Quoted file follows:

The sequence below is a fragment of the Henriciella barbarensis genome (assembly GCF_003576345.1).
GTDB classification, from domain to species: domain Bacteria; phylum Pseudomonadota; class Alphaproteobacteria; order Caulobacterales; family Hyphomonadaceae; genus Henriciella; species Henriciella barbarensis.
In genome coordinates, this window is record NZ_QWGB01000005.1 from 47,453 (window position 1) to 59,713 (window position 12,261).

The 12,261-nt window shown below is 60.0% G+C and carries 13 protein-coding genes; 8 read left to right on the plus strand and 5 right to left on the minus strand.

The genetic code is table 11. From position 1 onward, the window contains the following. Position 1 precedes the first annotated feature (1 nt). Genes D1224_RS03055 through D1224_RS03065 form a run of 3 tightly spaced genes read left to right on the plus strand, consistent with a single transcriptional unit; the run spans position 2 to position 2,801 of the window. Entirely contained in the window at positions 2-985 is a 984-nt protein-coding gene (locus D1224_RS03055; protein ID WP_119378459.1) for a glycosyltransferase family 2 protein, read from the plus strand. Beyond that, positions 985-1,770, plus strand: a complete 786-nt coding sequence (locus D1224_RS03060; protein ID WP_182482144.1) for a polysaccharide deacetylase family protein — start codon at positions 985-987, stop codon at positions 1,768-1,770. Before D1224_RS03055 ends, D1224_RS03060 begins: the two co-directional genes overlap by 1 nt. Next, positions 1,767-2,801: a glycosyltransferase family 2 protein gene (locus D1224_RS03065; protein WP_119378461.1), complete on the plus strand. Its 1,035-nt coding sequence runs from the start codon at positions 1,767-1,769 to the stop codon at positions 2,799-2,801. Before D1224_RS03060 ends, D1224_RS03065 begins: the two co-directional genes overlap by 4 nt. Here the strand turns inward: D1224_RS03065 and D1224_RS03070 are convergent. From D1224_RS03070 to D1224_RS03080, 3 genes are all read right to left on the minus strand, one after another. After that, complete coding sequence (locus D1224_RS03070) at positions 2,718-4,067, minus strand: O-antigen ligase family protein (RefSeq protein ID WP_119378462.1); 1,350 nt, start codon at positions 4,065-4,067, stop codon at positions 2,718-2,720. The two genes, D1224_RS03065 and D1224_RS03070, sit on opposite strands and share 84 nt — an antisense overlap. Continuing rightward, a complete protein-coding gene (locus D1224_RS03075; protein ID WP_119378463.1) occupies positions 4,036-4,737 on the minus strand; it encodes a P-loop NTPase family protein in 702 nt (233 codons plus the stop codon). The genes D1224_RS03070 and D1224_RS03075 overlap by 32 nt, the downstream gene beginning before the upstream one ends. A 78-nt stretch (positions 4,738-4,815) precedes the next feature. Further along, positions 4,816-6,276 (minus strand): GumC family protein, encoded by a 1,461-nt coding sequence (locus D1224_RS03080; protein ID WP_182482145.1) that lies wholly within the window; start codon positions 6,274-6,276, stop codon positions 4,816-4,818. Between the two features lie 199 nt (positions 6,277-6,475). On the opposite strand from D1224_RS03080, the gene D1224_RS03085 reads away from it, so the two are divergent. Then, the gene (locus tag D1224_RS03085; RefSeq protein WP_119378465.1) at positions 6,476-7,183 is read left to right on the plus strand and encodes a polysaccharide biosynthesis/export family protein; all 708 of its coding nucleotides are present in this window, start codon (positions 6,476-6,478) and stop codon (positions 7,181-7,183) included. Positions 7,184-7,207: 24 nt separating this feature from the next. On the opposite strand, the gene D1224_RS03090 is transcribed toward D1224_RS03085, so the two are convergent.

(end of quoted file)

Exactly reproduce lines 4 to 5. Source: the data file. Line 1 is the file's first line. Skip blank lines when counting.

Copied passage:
The 12,261-nt window shown below is 60.0% G+C and carries 13 protein-coding genes; 8 read left to right on the plus strand and 5 right to left on the minus strand.

The genetic code is table 11. From position 1 onward, the window contains the following. Position 1 precedes the first annotated feature (1 nt). Genes D1224_RS03055 through D1224_RS03065 form a run of 3 tightly spaced genes read left to right on the plus strand, consistent with a single transcriptional unit; the run spans position 2 to position 2,801 of the window. Entirely contained in the window at positions 2-985 is a 984-nt protein-coding gene (locus D1224_RS03055; protein ID WP_119378459.1) for a glycosyltransferase family 2 protein, read from the plus strand. Beyond that, positions 985-1,770, plus strand: a complete 786-nt coding sequence (locus D1224_RS03060; protein ID WP_182482144.1) for a polysaccharide deacetylase family protein — start codon at positions 985-987, stop codon at positions 1,768-1,770. Before D1224_RS03055 ends, D1224_RS03060 begins: the two co-directional genes overlap by 1 nt. Next, positions 1,767-2,801: a glycosyltransferase family 2 protein gene (locus D1224_RS03065; protein WP_119378461.1), complete on the plus strand. Its 1,035-nt coding sequence runs from the start codon at positions 1,767-1,769 to the stop codon at positions 2,799-2,801. Before D1224_RS03060 ends, D1224_RS03065 begins: the two co-directional genes overlap by 4 nt. Here the strand turns inward: D1224_RS03065 and D1224_RS03070 are convergent. From D1224_RS03070 to D1224_RS03080, 3 genes are all read right to left on the minus strand, one after another. After that, complete coding sequence (locus D1224_RS03070) at positions 2,718-4,067, minus strand: O-antigen ligase family protein (RefSeq protein ID WP_119378462.1); 1,350 nt, start codon at positions 4,065-4,067, stop codon at positions 2,718-2,720. The two genes, D1224_RS03065 and D1224_RS03070, sit on opposite strands and share 84 nt — an antisense overlap. Continuing rightward, a complete protein-coding gene (locus D1224_RS03075; protein ID WP_119378463.1) occupies positions 4,036-4,737 on the minus strand; it encodes a P-loop NTPase family protein in 702 nt (233 codons plus the stop codon). The genes D1224_RS03070 and D1224_RS03075 overlap by 32 nt, the downstream gene beginning before the upstream one ends. A 78-nt stretch (positions 4,738-4,815) precedes the next feature. Further along, positions 4,816-6,276 (minus strand): GumC family protein, encoded by a 1,461-nt coding sequence (locus D1224_RS03080; protein ID WP_182482145.1) that lies wholly within the window; start codon positions 6,274-6,276, stop codon positions 4,816-4,818. Between the two features lie 199 nt (positions 6,277-6,475). On the opposite strand from D1224_RS03080, the gene D1224_RS03085 reads away from it, so the two are divergent. Then, the gene (locus tag D1224_RS03085; RefSeq protein WP_119378465.1) at positions 6,476-7,183 is read left to right on the plus strand and encodes a polysaccharide biosynthesis/export family protein; all 708 of its coding nucleotides are present in this window, start codon (positions 6,476-6,478) and stop codon (positions 7,181-7,183) included. Positions 7,184-7,207: 24 nt separating this feature from the next. On the opposite strand, the gene D1224_RS03090 is transcribed toward D1224_RS03085, so the two are convergent.